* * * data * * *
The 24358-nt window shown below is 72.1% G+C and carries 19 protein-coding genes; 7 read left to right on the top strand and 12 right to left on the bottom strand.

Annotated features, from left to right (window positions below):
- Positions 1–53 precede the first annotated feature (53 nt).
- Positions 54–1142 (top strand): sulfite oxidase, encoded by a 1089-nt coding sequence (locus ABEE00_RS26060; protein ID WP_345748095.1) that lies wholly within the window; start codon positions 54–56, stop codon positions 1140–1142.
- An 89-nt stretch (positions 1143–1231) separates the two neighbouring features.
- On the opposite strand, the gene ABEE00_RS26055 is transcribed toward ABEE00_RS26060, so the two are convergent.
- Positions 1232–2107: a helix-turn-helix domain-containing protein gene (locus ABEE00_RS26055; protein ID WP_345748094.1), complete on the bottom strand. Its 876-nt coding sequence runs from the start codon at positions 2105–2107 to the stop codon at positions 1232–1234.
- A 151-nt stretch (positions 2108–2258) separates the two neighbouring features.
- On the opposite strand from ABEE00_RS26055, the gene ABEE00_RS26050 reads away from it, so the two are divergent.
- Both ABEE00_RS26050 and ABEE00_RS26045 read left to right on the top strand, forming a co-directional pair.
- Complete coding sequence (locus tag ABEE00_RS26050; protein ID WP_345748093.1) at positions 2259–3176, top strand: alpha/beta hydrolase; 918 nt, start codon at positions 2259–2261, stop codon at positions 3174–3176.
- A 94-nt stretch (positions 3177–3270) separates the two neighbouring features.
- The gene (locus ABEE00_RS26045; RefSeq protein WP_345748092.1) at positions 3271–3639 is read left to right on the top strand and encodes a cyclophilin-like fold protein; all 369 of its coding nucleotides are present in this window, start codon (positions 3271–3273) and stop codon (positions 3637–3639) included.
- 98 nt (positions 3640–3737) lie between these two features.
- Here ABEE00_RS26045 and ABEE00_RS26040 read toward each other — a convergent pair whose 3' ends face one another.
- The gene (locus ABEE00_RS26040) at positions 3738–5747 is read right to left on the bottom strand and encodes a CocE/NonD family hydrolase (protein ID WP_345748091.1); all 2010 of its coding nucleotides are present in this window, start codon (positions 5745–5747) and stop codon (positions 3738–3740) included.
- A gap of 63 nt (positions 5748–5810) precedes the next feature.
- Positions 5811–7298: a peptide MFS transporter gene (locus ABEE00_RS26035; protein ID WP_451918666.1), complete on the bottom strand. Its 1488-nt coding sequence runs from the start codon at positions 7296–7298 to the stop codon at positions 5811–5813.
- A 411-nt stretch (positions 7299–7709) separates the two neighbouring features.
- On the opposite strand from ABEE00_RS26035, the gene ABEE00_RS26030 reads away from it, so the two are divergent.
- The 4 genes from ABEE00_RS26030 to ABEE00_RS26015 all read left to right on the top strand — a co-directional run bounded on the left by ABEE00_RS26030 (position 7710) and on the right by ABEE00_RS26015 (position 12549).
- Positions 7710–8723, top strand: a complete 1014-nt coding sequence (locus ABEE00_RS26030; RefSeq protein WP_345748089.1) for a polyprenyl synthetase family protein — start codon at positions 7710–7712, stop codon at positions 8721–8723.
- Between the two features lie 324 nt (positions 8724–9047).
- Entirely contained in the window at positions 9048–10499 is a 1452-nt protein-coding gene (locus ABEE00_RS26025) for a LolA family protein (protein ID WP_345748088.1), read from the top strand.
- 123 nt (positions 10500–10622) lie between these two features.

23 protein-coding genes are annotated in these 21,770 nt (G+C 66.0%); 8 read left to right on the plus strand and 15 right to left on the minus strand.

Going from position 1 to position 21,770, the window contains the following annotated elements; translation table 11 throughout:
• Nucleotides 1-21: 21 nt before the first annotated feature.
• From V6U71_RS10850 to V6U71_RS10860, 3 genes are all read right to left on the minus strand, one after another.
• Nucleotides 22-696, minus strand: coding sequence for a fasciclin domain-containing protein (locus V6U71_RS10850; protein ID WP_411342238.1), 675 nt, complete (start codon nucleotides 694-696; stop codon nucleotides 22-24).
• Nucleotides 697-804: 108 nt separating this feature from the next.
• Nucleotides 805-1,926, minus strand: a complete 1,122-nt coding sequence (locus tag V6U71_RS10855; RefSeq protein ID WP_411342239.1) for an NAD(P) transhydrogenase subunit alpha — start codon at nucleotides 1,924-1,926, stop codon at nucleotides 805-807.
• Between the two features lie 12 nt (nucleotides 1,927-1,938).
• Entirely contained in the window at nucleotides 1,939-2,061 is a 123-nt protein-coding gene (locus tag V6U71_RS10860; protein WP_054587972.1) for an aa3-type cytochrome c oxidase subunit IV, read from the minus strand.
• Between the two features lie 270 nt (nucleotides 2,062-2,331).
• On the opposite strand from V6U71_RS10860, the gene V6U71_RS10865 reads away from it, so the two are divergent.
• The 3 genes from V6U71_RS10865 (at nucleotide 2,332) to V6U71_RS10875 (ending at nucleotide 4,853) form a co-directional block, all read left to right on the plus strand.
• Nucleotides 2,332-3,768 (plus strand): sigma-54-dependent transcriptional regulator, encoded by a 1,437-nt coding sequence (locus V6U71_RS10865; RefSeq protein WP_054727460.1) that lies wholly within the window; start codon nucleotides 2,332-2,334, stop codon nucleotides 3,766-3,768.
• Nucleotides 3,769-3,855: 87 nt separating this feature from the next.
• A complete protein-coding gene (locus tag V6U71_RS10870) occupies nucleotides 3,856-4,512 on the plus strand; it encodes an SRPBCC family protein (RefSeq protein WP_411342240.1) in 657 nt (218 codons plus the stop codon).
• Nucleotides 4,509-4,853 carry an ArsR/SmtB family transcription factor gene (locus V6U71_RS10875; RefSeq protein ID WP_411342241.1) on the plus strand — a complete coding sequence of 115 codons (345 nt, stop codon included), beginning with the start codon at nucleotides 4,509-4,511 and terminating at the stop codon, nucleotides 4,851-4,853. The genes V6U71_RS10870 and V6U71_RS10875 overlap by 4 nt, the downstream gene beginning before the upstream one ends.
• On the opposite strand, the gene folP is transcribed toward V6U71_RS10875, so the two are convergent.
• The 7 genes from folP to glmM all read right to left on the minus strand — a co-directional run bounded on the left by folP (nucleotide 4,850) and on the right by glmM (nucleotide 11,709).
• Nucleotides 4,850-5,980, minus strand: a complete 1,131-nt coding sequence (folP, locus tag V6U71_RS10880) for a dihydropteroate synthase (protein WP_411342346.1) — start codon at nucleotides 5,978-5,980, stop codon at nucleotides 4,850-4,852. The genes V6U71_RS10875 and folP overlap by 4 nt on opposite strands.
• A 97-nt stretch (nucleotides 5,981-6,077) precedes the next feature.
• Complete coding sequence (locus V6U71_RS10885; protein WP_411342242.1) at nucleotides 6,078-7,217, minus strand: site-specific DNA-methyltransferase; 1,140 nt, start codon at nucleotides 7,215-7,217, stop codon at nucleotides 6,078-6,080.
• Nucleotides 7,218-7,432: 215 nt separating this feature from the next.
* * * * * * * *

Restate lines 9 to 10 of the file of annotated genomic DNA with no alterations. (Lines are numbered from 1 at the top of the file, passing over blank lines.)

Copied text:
- On the opposite strand from ABEE00_RS26055, the gene ABEE00_RS26050 reads away from it, so the two are divergent.
- Both ABEE00_RS26050 and ABEE00_RS26045 read left to right on the top strand, forming a co-directional pair.